Share this article

print logo

Easements needed to replace lights

It was about this time last year that the solar lights in Cheektowaga stopped lighting up because of the lack of sunshine.

Since then, residents with the lights in front of their homes have been assured they will be replaced with electric streetlights. They just don't know when.

"We understand it's been slow going," said Betty Falkowski of Eileen Court. "It's making me a little uneasy."

There is talk of easements needed by the town, but Town Attorney Michael Stachowski has been tight-lipped on the subject.

"I don't want to send anything in the mail," he said at a Town Board meeting this month.

Instead, the town wants to hold a meeting or meetings for property owners to explain the need for the easements. Residents who have been active in pushing for replacement of the lights would talk to their neighbors about signing the easements.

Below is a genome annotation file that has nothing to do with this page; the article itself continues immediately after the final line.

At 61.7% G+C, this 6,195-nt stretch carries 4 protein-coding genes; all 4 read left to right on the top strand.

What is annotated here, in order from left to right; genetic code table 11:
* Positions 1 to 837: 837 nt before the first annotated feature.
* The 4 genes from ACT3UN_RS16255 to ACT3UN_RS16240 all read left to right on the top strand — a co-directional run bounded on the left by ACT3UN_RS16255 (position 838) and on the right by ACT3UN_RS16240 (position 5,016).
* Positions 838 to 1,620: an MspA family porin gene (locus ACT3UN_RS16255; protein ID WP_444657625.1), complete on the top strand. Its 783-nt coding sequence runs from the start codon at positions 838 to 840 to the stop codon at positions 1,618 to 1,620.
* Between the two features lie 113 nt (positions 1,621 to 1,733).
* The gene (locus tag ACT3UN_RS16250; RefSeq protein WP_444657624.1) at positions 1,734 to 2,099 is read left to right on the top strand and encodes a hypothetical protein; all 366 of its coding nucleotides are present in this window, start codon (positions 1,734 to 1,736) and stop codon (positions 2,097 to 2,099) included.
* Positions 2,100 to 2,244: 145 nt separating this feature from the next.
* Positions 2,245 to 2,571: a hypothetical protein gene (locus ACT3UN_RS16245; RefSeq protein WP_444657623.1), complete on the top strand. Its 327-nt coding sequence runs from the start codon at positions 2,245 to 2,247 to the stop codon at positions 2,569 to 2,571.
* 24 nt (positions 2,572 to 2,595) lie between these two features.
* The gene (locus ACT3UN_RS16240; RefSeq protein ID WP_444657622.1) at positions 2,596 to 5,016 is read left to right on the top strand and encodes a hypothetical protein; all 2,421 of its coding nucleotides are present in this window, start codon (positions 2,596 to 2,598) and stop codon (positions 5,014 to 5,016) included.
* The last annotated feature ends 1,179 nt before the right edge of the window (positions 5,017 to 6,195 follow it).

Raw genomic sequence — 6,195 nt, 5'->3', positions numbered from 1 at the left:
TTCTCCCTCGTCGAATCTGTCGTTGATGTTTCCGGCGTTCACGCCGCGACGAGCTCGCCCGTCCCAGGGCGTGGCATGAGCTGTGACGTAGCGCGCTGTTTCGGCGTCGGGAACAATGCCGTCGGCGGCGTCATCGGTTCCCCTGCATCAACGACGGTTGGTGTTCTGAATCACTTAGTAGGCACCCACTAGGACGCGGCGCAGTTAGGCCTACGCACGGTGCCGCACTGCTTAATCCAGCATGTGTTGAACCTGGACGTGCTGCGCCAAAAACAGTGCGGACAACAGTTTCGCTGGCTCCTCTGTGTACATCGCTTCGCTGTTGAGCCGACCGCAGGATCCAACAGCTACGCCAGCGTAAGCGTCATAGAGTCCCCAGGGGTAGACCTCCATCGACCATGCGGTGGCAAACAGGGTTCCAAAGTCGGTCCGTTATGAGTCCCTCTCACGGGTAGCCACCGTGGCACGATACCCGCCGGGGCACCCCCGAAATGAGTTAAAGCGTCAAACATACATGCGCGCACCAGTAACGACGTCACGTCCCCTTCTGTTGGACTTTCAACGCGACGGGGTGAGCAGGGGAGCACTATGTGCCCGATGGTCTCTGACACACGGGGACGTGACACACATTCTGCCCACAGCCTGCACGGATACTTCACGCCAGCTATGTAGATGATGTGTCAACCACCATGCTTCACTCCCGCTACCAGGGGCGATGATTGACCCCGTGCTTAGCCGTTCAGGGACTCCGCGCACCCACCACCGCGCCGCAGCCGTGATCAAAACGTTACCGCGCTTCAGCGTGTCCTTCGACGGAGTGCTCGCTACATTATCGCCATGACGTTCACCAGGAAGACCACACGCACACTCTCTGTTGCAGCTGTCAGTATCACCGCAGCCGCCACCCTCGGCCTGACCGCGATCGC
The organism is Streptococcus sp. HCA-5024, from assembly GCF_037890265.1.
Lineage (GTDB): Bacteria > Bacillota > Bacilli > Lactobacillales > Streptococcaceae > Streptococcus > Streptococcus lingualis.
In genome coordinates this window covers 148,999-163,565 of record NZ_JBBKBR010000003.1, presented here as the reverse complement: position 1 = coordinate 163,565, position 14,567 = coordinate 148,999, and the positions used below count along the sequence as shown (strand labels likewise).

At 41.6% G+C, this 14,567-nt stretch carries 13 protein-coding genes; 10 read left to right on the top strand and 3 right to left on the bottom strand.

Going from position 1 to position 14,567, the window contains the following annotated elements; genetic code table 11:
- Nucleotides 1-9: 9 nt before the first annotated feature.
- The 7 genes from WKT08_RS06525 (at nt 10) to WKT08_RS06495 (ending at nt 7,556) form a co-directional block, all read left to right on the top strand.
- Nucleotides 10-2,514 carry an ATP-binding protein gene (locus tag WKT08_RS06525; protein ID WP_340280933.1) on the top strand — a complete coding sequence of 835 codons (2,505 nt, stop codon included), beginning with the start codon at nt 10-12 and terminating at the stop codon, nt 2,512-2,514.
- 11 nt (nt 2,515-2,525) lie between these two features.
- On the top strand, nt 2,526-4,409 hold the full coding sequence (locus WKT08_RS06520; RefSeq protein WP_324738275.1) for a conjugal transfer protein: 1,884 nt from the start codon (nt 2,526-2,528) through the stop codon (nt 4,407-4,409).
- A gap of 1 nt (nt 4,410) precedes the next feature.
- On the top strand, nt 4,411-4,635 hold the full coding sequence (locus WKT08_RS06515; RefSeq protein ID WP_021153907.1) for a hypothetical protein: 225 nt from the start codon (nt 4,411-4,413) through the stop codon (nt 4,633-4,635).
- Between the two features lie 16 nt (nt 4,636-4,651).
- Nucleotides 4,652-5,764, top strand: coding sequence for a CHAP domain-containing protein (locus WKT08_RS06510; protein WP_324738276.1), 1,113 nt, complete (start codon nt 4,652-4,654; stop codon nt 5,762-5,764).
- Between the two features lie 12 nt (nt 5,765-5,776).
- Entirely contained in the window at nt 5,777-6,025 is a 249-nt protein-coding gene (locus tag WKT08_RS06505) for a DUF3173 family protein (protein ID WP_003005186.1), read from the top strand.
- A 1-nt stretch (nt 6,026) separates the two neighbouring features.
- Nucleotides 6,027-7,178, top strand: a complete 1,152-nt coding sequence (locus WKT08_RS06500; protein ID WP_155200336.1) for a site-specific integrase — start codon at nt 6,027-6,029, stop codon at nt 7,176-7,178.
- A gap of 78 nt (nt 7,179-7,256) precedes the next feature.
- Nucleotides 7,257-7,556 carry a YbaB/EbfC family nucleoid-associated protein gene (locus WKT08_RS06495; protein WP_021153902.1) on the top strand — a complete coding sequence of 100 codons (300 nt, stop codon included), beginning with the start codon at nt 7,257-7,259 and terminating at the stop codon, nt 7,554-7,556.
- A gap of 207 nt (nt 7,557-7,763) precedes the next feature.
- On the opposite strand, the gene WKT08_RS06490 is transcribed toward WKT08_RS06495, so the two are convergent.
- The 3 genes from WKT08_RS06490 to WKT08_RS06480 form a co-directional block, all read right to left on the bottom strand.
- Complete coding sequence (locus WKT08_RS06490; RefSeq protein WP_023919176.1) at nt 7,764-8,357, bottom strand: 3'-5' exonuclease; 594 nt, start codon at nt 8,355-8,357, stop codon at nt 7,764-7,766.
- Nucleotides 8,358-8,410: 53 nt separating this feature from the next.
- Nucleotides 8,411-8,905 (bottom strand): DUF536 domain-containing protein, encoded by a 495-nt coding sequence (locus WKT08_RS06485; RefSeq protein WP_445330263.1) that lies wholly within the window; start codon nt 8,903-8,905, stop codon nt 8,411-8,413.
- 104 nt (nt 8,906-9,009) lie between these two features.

Bob Stalker, president of the Dick Urban Community Association, said most residents understand electricity has to get from the supply lines in their backyards to the new poles on the street. To do that, the town needs to obtain easements to perform the work in residents' yards.

"I don't anticipate a lot of people saying no," Stalker said, adding that nearly 1,100 people signed petitions to get rid of the solar lights.

In 2003, Cheektowaga planned to replace 498 gas-powered streetlights with solar-powered lights under a contract signed with Johnson Controls. It was part of a $4.9 million energy savings program that included changes in every town building. A good part of the savings to the town was to come from switching the lights from gas to solar power.

But many residents said the three-pronged solar fixtures were ugly and did not emit much light. Then some of them began breaking, and during a dreary stretch last winter, many of the batteries could not collect enough sunlight to charge.

Stalker said he just wants to get the electric lights installed and doesn't mind suggesting that his neighbors sign the easements.

"They need to know they're not going to get another pig in a poke," he said.


There are no comments - be the first to comment